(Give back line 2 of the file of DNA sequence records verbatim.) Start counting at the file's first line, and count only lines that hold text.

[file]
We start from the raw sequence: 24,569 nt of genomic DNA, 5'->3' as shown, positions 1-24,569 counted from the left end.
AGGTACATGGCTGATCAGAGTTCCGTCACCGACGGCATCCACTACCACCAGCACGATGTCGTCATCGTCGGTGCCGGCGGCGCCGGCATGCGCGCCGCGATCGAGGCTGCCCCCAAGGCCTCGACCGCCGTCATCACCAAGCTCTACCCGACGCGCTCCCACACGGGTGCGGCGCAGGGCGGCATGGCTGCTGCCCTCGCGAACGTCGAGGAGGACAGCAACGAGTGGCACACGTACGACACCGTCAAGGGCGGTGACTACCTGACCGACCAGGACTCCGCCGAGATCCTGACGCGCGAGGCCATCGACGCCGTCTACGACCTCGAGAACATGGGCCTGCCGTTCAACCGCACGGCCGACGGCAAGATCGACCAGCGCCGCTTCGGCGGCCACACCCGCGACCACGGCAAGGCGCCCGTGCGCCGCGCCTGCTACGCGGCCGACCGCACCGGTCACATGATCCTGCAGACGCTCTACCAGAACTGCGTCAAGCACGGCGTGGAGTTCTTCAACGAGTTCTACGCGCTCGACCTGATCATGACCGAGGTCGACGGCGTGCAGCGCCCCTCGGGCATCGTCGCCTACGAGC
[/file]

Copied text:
AGGTACATGGCTGATCAGAGTTCCGTCACCGACGGCATCCACTACCACCAGCACGATGTCGTCATCGTCGGTGCCGGCGGCGCCGGCATGCGCGCCGCGATCGAGGCTGCCCCCAAGGCCTCGACCGCCGTCATCACCAAGCTCTACCCGACGCGCTCCCACACGGGTGCGGCGCAGGGCGGCATGGCTGCTGCCCTCGCGAACGTCGAGGAGGACAGCAACGAGTGGCACACGTACGACACCGTCAAGGGCGGTGACTACCTGACCGACCAGGACTCCGCCGAGATCCTGACGCGCGAGGCCATCGACGCCGTCTACGACCTCGAGAACATGGGCCTGCCGTTCAACCGCACGGCCGACGGCAAGATCGACCAGCGCCGCTTCGGCGGCCACACCCGCGACCACGGCAAGGCGCCCGTGCGCCGCGCCTGCTACGCGGCCGACCGCACCGGTCACATGATCCTGCAGACGCTCTACCAGAACTGCGTCAAGCACGGCGTGGAGTTCTTCAACGAGTTCTACGCGCTCGACCTGATCATGACCGAGGTCGACGGCGTGCAGCGCCCCTCGGGCATCGTCGCCTACGAGC